Arizona Republic from Phoenix, Arizona on April 4, 1969 · Page 3
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Arizona Republic from Phoenix, Arizona · Page 3

Phoenix, Arizona
Issue Date:
Friday, April 4, 1969
Page 3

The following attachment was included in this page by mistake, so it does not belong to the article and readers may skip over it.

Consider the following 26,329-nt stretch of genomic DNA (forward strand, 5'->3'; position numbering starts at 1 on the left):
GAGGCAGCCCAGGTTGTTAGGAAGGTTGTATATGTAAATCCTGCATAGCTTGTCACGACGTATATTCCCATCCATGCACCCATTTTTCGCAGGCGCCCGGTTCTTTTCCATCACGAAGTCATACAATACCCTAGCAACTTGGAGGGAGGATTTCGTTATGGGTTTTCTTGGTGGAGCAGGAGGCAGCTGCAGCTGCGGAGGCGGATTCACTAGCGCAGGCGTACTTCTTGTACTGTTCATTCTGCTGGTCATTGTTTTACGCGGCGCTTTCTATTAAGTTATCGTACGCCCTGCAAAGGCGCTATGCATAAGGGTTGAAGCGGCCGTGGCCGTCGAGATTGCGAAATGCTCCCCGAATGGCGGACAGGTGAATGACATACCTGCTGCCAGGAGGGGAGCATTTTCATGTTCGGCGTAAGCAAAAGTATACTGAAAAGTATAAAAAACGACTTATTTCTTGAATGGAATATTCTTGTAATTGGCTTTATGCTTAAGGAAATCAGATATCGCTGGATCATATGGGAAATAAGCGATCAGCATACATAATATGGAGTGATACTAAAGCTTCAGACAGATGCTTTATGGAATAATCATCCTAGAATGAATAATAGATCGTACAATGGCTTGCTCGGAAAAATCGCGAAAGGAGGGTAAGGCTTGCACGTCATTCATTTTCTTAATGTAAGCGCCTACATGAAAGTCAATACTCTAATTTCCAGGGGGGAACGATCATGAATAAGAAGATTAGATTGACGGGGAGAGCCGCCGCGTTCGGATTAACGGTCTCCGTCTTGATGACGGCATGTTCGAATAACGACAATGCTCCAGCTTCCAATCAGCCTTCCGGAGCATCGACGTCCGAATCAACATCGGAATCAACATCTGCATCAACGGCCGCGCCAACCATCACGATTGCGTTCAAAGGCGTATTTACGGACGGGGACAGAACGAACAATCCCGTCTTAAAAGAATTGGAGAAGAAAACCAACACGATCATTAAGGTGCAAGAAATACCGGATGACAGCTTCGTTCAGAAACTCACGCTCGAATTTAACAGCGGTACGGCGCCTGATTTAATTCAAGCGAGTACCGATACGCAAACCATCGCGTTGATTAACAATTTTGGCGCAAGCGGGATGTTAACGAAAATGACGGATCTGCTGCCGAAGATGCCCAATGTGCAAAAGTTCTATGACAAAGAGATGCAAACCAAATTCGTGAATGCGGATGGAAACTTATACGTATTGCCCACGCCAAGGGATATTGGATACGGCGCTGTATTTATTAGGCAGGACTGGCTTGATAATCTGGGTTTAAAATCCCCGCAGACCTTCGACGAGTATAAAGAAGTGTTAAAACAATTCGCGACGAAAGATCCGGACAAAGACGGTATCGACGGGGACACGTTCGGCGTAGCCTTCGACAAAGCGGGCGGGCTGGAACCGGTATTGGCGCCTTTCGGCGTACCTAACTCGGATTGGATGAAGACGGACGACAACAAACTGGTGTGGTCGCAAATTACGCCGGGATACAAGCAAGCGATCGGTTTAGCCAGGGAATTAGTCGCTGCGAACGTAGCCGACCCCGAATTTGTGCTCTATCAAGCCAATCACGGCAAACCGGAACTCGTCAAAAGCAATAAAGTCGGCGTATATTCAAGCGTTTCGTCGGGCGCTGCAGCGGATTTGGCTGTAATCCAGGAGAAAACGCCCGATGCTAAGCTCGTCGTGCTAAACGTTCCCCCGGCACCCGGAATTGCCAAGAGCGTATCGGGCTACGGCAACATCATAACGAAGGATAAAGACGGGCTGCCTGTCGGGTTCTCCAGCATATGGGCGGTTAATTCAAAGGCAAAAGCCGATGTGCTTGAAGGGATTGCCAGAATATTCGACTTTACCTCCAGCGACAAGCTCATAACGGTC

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Phoenix weather Sunny and warmer today. High today 83-88, low 45-50. Yesterday's high 79, low 61. Humidity: high 43, low 20. Details, Page 13. 79th Year, No. 323 THE ARIZONA REPUBLIC KE PUB LIC MAIL Today's chuckle Remember when it was only Washington's face that was on our money? Now Washington's hands are on it, too. TELEPHONE: 271-8000 Phoenix, Arizona, Friday, April 4, 1969 (Four Sections, 60 Pages) rl Ten Cents Senate leader resigns By BERN1E WYNN Senate majority leader David Kret, R-Maricopa, resigned his leadership post yesterday in an unprecedented action after three of his Republican colleagues joined with 13 Democrats to force an Easter weekend adjournment. Kret warned the 17-member majority bloc that to vote against the leadership on a procedural motion of that kind was the same as "a vote of no confidence." The roll call on a motion by Sen. Kenneth Cardella, R-Pima, continued and the result was that all three Pima County Republicans and the 13-member Democratic minority supported the move to adjourn. A stunned silence followed. Senate President Bill Porter, R- Maricopa, finally announced that the motion carried and the Senate would return at Kret 9:45 a.m. Monday to resume the battle of the budget. "I am forced to resign." Kret told newsmen. "There can't be a majority leader if we have no majority." Asked if he would be at his desk Monday, Kret answered, "I will not." Earlier in the week, Kret urged the session to adjourn by late Saturday because he must return to his consulting engineer duties Monday in Burlington, Vt., or lose a contract. However, Porter tried to pour oil on the troubled waters, terming Kret's action "too hasty" and due to "very high tension" here today." He said he hoped Kret would reconsider. The tension built up throughout the day as the majority bloc caucused almost continually on the stalemate over increasing university operating budgets above those granted in the $297 million general ap- propiations bill. At the end of the day, the majority voted to bring the bill to the floor unchanged and with no new con- struction funds included. Only 12 of the 17 Republicans supported this move. Lacking four votes for passage of the bill, Senate leaders were hopeful that the missing votes would be supplied by the Democratic minority. But the Democrats caucused and 20 minutes later reported they wanted more time to study the bill. At this point, Cardella said he agreed and made the motion to adjourn. "I oppose that motion," Kret declared and sat down. Several Republicans passed on the first roll call to see if the Democrats would remain united and if all three Pima Republican members would support them. Kret was among these passers. When his name came up on the second go-round Kret stood and bluntly warned the recalcitrant Pima members that they had elected him the majority leader and it was their responsibility to support him on his opposition to adjournment. Continued on Page 4 Fwleral bank W ' '-,*. hikes rate as -'•• .,1.TJi?V' ' inflatioastop New York Times Service WASiHINGTON-The Federal Reserve Board', in what it called a "further move against inflation," raised yesterday both its discount rate and the required "reserves" of the nation's banks. The double-barreled step was aimed at convincing the banking and business communities that the Federal Reserve continues to mean business in its tight money policy. It was not a surprise, though there had been considerable uncertainty about what the Federal Re- servWwould do. The discount rate, the interest rates charged banks when they borrow from the Federal Reserve, was raised from 5^ to 6 per cent, the highest rate in 40 years. This move essentially followed other interest rate increases and need not lead to further increases in rates charged by banks and other lenders. Reserve requirements were raised by one-half a percentage point against demand deposits with the effect of "freezing" about $650 million of lendable funds in the hands of banks. The 6,000 member banks of the Federal Reserve system are required to hold a percentage of their funds as "reserves" with their local Federal Reserve banks. The discount rate increase, which will apply immediately at all the 12 Federal Reserve banks except Boston, was approved unanimously by the seven-man board. Gov. Sherman J. Maisel dissented from the increase in reserve requirements. According to past experience, the Boston bank soon will fall into line with the higher discount rate. The Federal Reserve's third weapon—daily buying and selling of government securities in the open market—has been used since mid- December in a fashion gradually limiting available lendable funds at the banks. inside SPACE TARGETS—U.S. radar detects Soviet target shooting in outer space. Page 3. CZECHS WARNED - Czech leader warns nation to curb anti-Soviet outbursts. Page 2. . EXODUS—Sheriff Mummert concedes mass defection from his staff seriously affects service. Page 15. CITY ZONING — Appeals court rules against Phoenix in 18th Street and Maryland zoning case. Page 15. VACCINE READIED-Vaccine against German measles may be available as early as May. Page 20. FUNDS PROVIDED-U.S. government provides $800,000 to continue Navajo legal services program. Page 41. Page Page Astrology 28 Financial 3C-38 Bridge 29 Movies 4041 Campbell 36 Obituaries 26-27 Classified 48-56 Radio Log 42 Comics 28 Sports 31-35 Crossword 23 TV Log 43 DearAbby 47 Weather 13 Editorials 6 Women 45-47 Today's prayer 0 Lord,'.who told us in reference to your death on the cross, "And I, if I be lifted up, will draw all things to myself," draw our hearts and rebellious wills to you. Teach us to see your outstretched arms on the cross as an invitation of love, and to throw ourselves into that love we so sorely need. Amen. WHO HAS SEEN THE WIND? — Puffy clouds and a spanking breeze made such ideal kite weather that Principal Roy Beach of the Mesa Lincoln School couldn't resist joining the fun at Republic PhOI» by Earl McCartntv the school's kite flying contest yesterday. His .flawless.technique was demonstrated with'a winning kite borrowed from Debbie Turley, 9, who won first place for fourth graders. Laird sees Paris talks gain New York Times Service WASHINGTON - Defense Secretary Melvin Laird said yesterday that secret talks aimed at settling the Vietnam war are under way and have shown "some sign of progress." In an interview Laird said "outside talks are going forward." He conceded that there has "not been great progress" in the "public discussions" in Paris but, he added: "Now there' has been some sign of progress in some of the private talks." Knowledgeable officials, while refusing to give details, suggested that this progress was in terms of procedural questions about what to consider specifically in private negotiations rather than even tentative agreement on substantive issues that might lead to a formal settlement of the war. Interviewed on the Columbia Broadcasting System's television news, Laird gave only one example of the kind of progress he had in mind. South Vietnamese officials, he said, have agreed to talks "along political lines with their adversaries, the National Liberation Front. So, I think there (have) been some signs of progress along that line, but I am not one to raise false hopes." It was unclear whether Laird was merely referring to the recent declaration by South Vietnamese President Nguyen Van Thieu of his government's willingness to enter private discussions with preconditions, with representatives Continued on Page 3 Canada to reduce its forces in NATO Associated Press OTTAWA - Canada will start next year a phased reduction of her armed forces in the North Atlantic Treaty Organization, Prime Minister Pierre Elliott Trudeau said yesterday. Canadian forces are committed to the European defense body until the end of this year, Trudeau told a news conference. Commitment of Canadian armed forces to NATO beyond this period "will be discussed with our allies" at a meeting in May, he added. "The Canadian government intends, in consultation with Canada's allies, to take early steps to bring about a planned and phased reduction of the size of the Canadian forces in Europe," he said. Trudeau had announced last year that Canada would reduce its air force commitment to NATO, but shelved the idea after the Soviet-bloc invasion of Czechoslovakia. His announcement of a phased reduction came on the eve of the 20th anniversary of the signing of the NATO treaty and after months of cabinet debate and speculation about Canada's future course in the alliance. Much of the speculation was nurtured by the fact that the treaty provides that after 20 years any member may withdraw by giving one year's notice. Canada has not done this. Although still a member of the alliance, France pulled out of the integrated NATO command in 1966 and made the organization move its military headquarters from French soil. In announcing his government's decision, Trudeau listed four major roles for Canada's armed forces, in this order: Protection of our own sovereignty; defense of North America in cooperation with the United States; carrying out such NATO commitments as may be agreed upon; and international peacekeeping. Canada now has about 10,000 troops assigned to NATO in Western Europe. Most of them are stationed in West Germany and comprise a six-squadron air division and a mechanized brigade. Big 4 begin Mideast talks; Israel skeptical Associated Press UNITED NATIONS - The top U.N. delegates of the Big Four powers opened talks on a Middle East peace formula yesterday and declared the Arab-Israeli dispute must not jeopardize international peace and security. They expressed agreement on that score in a communique after morning and afternoon sessions at the Park Avenue residence of French Ambassador Armand Berard. But while the U.S.-British-French-Russian statement had an encouraging tone, Israeli Ambassador Yosef Tekoah asserted: "Israel does not believe that any good can come of the talks, but that a good deal of bad has come already." Expectation of the talks "has brought about a marked hardening of Arab intransigeance," and hampered U.N. peace envoy Gunnar V. Jarring, Tekoah claimed. The tone of his remarks underlined the obstacles facing the Big Four in their efforts to cool off the Middle East. The Arabs have expressed approval of the four-power talks, but Israel has said repeatedly that the only way to lasting peace is two- way agreements between Israel and the Arab states. The communique, read to newsmen by Berard, said the four powers would meet again Tuesday and that the substance of the talks would remain private and confidential. 1 At the outset of the four-way talks, reached after more than two months of bilateral discussions, the delegates "began consideration on how they can best contribute to a peaceful settlement in the Middle East," the communique said. Continued oo Page 3 National Guard called to quell Chicago rioting Associated Press CHICAGO — Six thousand Illinois National Guard troops were ordered into Chicago last night and' a 7 p.m. curfew on persons under 21 years was imposed as authorities acted to stem an outbreak of looting, window smashing and rock throwing by Negroes in two areas of the city. Mayor Richard J. Daley halted sales of firearms, ammunition and gasoline in portable containers. Sales of alcoholic beverages were banned in areas hit by disturbances. Twenty two persons were reported injured. One Negro youth was taken to a hospital and listed in critical condition with a gunshot wound in the chest. Daley took action as disorders seemed to subside in the West Side's Fillmore police district, where serious rioting broke out two years ago and again a year ago after the assassination of Dr. Martin Luther King Jr. i However, looting and rock throwing were still taking place in the Negro area of the city's Near North Side, just west of the Old Town nightclub neighborhood. "As a precautionary measure and after recommendation of the superintendent of police I asked the governor to make the National Guard available to Chicago," Daley said in a one-page statement read to reporters in his office. The mayor emphasized the term "precautionary measure," steering clear of the line he took after disturbances devastated the same West Side area April 5, 1968 following the assassination of Dr. King. At a news conference several days later Daley publicly instructed police to shoot to kill arsonists and shoot to maim adult looters. Later he tern- Continued on Page 10 Hippie invasion in Palm Springs routed by police United Press International PALM SPRINGS, Calif. - Police armed with riot guns, tear gas, rifles, and gas masks swept through a rocky desert canyon on foot and horseback yesterday, routing hundreds of dirty, barefoot young hippies and students. The canyon dwellers were part of 20,000 young invaders who swarmed over this exclusive spa for the Easter week vacation and brought chaos with them. Many of them streamed out of town yesterday in the wake of the police crackdown. About 100 officers made the sweep through the lower portion of Tahquitz Canyon after helicopters had circled overhead warning the campers to get out or face arrest for unlawful assembly and failure to disperse. The sweep was peaceful and quiet. Police said there was virtually no resistance, although the youths heckled officers. One youth was arrested after he encouraged others to disobey the order. Many of the young intruders straggled obediently from the canyon as officers Continued on Page 10 Referral scheme State files action to chop off 'Money Tree' insurance plan By HOWARD E. BOICE JR. The state insurance department moved yesterday to block a local insurance referral operation known as the "Money Tree Program." A complaint filed in Maricopa County Superior Court alleges that the "Money Tree Program" violates state insurance laws. Presiding Judge Charles L. Hardy scheduled a preliminary hearing on the state's complaint for 9 a.m. April 17. The complaint, which attempts to prohibit use of the Money Tree as a sales incentive, was filed against International Life Insurance Co. of Louisville, Ky.; First Western Funding Corp, 2124 E. Thomas; Southwestern Advertising, Inc., and Fail-child and Associates, both of 3001 N. Central; officers of the local companies involved, and 20 agents* . All of the firms work together on the illegal insurance referral program, the complaint contends. The officers named were Anthony W. Fairchild, Charles L. Beaumont and John D. Tveidt, all of Phoenix. The complaint alleges that the defendants sold insurance under a "referral scheme" that supposedly would eventually yield the policy buyer more than the cost of purchasing the insurance policy. The Money Tree Program works like this according to the complaint: An individual purchases a 20-year endowment life insurance policy and fills out an application for employment. The policy calls for either a $500 or $1,000 a year premium. A person getting a $500 policy would be designated an "associated principal" and a $1,000 policy holder would be a "managing policy holder." They would then be paid varying amounts for each person they brought into the program by buying a policy. The commission schedule was set up on three levels in a pyramid fashion. Thus, for example, an "associate principal" who brought in a customer would be paid $100. If that customer brought in another buyer, the first "associate principal" would receive $50. If that customer brought in a fourth, the "associate principal" would make $10 on that sale. That operation violates state insurance law, the complaint alleges, because the policy used is not approved, the purchasing "salesmen" are not licensed by the state insurance department, and Money Tree Program is not approved by the state. Prosecutor fired from job for altercation with girl By JACK WEST An assistant city prosecutor has been fired from his job after being accused of kicking his way into a girl friend's apartment, city officials said yesterday. The prosecutor, Sam Costanzo, 32, of 3718 E. Glenrosa, was taken from the city payroll after being charged in the court of Justice of the Peace John Murphy with malicious mischief and forcible trespass, and after the filing of a peace bond against him. Police said the girl friend, who lives in east Phoenix, told them that she had dated Costanzo in the past but had stopped doing so, and wanted no more to do with him. Officers said she added that he came to her apartment Monday and asked to A talk to her. When she refused to admit him, detectives said she told them, he kicked open the door and then left. Police said they found the doorjamb and casing shattered, with bits of the door scattered across the room. Investigators said the woman told them that Costanzo had threatened and harassed her for weeks, and had forced his way into her apartment on previous occasions. Police refused to release the name of the woman, saying that she appeared severly shaken by her experiences and was suffering extreme emotional stress. According to the office of Justice Murphy, a summons has been served on Costanzo, ordering him to appear in court today for arraignment.